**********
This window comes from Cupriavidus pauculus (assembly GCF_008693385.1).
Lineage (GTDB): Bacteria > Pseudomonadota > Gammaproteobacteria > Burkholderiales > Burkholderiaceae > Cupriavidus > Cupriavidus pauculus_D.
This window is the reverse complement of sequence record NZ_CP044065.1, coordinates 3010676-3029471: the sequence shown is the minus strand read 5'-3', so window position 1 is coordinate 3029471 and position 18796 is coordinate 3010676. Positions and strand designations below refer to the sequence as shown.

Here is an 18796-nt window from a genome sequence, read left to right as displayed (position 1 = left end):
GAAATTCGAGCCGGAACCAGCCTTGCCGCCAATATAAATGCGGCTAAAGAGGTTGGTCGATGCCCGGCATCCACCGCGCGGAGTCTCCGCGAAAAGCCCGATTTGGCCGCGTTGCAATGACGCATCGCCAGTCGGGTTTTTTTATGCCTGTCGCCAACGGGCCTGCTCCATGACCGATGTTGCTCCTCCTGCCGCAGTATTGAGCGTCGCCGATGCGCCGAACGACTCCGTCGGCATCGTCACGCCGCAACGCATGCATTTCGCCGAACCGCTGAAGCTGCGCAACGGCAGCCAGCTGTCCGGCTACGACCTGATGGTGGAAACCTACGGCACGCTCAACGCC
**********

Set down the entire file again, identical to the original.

This window comes from Cupriavidus pauculus (assembly GCF_008693385.1).
Lineage (GTDB): Bacteria > Pseudomonadota > Gammaproteobacteria > Burkholderiales > Burkholderiaceae > Cupriavidus > Cupriavidus pauculus_D.
This window is the reverse complement of sequence record NZ_CP044065.1, coordinates 3010676-3029471: the sequence shown is the minus strand read 5'-3', so window position 1 is coordinate 3029471 and position 18796 is coordinate 3010676. Positions and strand designations below refer to the sequence as shown.

Here is an 18796-nt window from a genome sequence, read left to right as displayed (position 1 = left end):
GAAATTCGAGCCGGAACCAGCCTTGCCGCCAATATAAATGCGGCTAAAGAGGTTGGTCGATGCCCGGCATCCACCGCGCGGAGTCTCCGCGAAAAGCCCGATTTGGCCGCGTTGCAATGACGCATCGCCAGTCGGGTTTTTTTATGCCTGTCGCCAACGGGCCTGCTCCATGACCGATGTTGCTCCTCCTGCCGCAGTATTGAGCGTCGCCGATGCGCCGAACGACTCCGTCGGCATCGTCACGCCGCAACGCATGCATTTCGCCGAACCGCTGAAGCTGCGCAACGGCAGCCAGCTGTCCGGCTACGACCTGATGGTGGAAACCTACGGCACGCTCAACGCC